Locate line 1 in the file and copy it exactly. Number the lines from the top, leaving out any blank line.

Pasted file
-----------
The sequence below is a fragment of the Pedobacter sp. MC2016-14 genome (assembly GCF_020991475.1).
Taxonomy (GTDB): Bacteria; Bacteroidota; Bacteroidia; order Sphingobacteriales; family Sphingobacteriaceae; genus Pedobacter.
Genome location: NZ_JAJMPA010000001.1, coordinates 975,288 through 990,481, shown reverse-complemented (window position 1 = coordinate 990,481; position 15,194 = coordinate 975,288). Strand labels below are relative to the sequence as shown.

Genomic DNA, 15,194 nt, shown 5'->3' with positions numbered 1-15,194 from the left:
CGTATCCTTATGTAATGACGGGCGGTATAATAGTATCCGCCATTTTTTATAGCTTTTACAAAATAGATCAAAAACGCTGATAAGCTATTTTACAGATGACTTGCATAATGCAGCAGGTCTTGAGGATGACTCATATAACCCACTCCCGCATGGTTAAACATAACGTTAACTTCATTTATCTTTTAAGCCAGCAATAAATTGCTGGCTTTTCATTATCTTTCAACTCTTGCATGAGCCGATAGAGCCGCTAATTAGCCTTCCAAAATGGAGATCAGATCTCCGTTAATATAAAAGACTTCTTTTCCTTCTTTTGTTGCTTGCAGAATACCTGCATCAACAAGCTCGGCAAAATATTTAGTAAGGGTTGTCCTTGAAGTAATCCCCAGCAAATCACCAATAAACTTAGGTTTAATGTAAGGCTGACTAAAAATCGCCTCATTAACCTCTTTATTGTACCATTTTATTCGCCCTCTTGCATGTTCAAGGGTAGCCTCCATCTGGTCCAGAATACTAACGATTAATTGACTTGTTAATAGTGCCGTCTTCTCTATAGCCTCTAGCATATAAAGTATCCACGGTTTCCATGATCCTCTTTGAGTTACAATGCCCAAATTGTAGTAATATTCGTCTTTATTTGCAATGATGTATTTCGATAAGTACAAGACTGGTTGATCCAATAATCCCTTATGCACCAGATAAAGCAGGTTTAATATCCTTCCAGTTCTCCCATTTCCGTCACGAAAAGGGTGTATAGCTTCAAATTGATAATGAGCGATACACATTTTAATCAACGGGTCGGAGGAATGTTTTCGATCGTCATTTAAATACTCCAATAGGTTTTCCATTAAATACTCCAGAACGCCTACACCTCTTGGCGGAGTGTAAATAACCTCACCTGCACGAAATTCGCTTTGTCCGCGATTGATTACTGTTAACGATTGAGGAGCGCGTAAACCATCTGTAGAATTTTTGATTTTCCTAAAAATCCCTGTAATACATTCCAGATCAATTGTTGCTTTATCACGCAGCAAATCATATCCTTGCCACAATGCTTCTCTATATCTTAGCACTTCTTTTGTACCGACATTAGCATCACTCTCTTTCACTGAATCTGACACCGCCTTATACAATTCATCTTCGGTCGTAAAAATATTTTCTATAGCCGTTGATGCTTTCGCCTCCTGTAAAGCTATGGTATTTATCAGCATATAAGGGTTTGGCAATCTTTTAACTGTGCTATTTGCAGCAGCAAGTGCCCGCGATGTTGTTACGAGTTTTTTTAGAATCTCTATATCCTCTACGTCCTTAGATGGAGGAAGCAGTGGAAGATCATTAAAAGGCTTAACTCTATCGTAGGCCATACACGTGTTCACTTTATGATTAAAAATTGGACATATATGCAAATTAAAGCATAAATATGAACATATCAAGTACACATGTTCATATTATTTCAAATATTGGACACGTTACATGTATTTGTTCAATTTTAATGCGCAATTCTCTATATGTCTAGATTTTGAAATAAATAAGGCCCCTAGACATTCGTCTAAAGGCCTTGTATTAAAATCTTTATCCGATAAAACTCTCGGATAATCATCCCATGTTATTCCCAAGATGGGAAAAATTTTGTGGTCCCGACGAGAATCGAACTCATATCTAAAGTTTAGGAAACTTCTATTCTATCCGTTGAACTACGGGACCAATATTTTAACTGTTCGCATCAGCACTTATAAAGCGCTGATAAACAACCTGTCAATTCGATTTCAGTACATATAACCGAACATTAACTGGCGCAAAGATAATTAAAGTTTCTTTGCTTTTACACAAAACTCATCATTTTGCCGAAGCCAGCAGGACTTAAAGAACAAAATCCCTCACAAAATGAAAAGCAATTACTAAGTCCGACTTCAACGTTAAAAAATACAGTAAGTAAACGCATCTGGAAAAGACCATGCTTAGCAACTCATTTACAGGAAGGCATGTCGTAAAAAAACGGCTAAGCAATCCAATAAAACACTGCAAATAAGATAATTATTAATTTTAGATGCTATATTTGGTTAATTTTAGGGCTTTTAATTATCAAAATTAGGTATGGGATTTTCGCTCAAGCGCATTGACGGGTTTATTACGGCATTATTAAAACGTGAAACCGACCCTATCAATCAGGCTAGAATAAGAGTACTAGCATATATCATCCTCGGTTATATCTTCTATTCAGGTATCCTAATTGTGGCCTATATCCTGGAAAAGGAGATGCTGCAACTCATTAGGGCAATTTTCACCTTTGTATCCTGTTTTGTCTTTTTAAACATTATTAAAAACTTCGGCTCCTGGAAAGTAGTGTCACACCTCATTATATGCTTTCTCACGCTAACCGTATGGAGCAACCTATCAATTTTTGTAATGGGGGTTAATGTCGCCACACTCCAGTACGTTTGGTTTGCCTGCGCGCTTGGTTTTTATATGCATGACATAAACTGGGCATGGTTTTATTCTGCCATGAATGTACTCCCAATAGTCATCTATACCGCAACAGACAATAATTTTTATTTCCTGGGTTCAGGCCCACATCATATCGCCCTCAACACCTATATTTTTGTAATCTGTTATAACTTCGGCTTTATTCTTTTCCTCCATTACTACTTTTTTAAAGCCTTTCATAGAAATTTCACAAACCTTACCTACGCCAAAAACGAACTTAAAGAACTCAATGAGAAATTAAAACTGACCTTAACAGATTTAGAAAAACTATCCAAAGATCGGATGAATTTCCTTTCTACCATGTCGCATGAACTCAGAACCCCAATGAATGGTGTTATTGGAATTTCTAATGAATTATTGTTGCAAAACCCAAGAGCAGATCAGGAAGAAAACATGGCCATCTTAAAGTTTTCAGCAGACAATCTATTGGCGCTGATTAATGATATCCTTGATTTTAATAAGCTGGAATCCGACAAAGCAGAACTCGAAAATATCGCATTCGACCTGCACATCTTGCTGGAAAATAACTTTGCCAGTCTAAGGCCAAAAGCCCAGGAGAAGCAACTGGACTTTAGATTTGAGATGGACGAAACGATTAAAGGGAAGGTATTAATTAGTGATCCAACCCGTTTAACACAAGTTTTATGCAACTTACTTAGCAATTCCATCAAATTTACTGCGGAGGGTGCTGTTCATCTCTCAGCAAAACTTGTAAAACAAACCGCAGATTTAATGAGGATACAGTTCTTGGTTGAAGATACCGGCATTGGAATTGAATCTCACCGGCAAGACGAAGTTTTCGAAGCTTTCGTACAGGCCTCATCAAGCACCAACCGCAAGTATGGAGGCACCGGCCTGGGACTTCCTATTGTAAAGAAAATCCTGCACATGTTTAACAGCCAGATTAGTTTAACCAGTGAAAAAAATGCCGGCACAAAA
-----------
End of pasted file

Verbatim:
The sequence below is a fragment of the Pedobacter sp. MC2016-14 genome (assembly GCF_020991475.1).